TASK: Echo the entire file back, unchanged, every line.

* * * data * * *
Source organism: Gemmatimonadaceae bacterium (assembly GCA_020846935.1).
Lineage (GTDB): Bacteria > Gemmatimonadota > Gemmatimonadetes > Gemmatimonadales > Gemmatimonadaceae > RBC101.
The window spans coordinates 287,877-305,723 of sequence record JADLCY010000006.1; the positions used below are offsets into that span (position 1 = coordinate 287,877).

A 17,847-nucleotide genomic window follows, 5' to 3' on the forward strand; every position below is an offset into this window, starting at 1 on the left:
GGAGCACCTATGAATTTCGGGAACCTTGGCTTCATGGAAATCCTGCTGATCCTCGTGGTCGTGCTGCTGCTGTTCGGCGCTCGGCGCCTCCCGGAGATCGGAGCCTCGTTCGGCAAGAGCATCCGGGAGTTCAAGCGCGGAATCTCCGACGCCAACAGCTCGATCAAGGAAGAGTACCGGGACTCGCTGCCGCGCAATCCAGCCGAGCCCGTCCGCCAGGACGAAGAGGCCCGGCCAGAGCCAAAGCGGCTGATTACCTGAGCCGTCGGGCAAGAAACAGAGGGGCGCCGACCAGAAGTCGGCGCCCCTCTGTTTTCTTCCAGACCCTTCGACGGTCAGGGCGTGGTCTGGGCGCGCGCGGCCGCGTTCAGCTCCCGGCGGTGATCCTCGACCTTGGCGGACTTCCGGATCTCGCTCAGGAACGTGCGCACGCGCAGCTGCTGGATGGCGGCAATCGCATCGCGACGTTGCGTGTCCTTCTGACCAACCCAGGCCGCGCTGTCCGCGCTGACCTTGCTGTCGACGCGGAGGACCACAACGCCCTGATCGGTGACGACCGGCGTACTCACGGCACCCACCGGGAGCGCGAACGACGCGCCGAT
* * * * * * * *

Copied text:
Source organism: Gemmatimonadaceae bacterium (assembly GCA_020846935.1).
Lineage (GTDB): Bacteria > Gemmatimonadota > Gemmatimonadetes > Gemmatimonadales > Gemmatimonadaceae > RBC101.
The window spans coordinates 287,877-305,723 of sequence record JADLCY010000006.1; the positions used below are offsets into that span (position 1 = coordinate 287,877).

A 17,847-nucleotide genomic window follows, 5' to 3' on the forward strand; every position below is an offset into this window, starting at 1 on the left:
GGAGCACCTATGAATTTCGGGAACCTTGGCTTCATGGAAATCCTGCTGATCCTCGTGGTCGTGCTGCTGCTGTTCGGCGCTCGGCGCCTCCCGGAGATCGGAGCCTCGTTCGGCAAGAGCATCCGGGAGTTCAAGCGCGGAATCTCCGACGCCAACAGCTCGATCAAGGAAGAGTACCGGGACTCGCTGCCGCGCAATCCAGCCGAGCCCGTCCGCCAGGACGAAGAGGCCCGGCCAGAGCCAAAGCGGCTGATTACCTGAGCCGTCGGGCAAGAAACAGAGGGGCGCCGACCAGAAGTCGGCGCCCCTCTGTTTTCTTCCAGACCCTTCGACGGTCAGGGCGTGGTCTGGGCGCGCGCGGCCGCGTTCAGCTCCCGGCGGTGATCCTCGACCTTGGCGGACTTCCGGATCTCGCTCAGGAACGTGCGCACGCGCAGCTGCTGGATGGCGGCAATCGCATCGCGACGTTGCGTGTCCTTCTGACCAACCCAGGCCGCGCTGTCCGCGCTGACCTTGCTGTCGACGCGGAGGACCACAACGCCCTGATCGGTGACGACCGGCGTACTCACGGCACCCACCGGGAGCGCGAACGACGCGCCGAT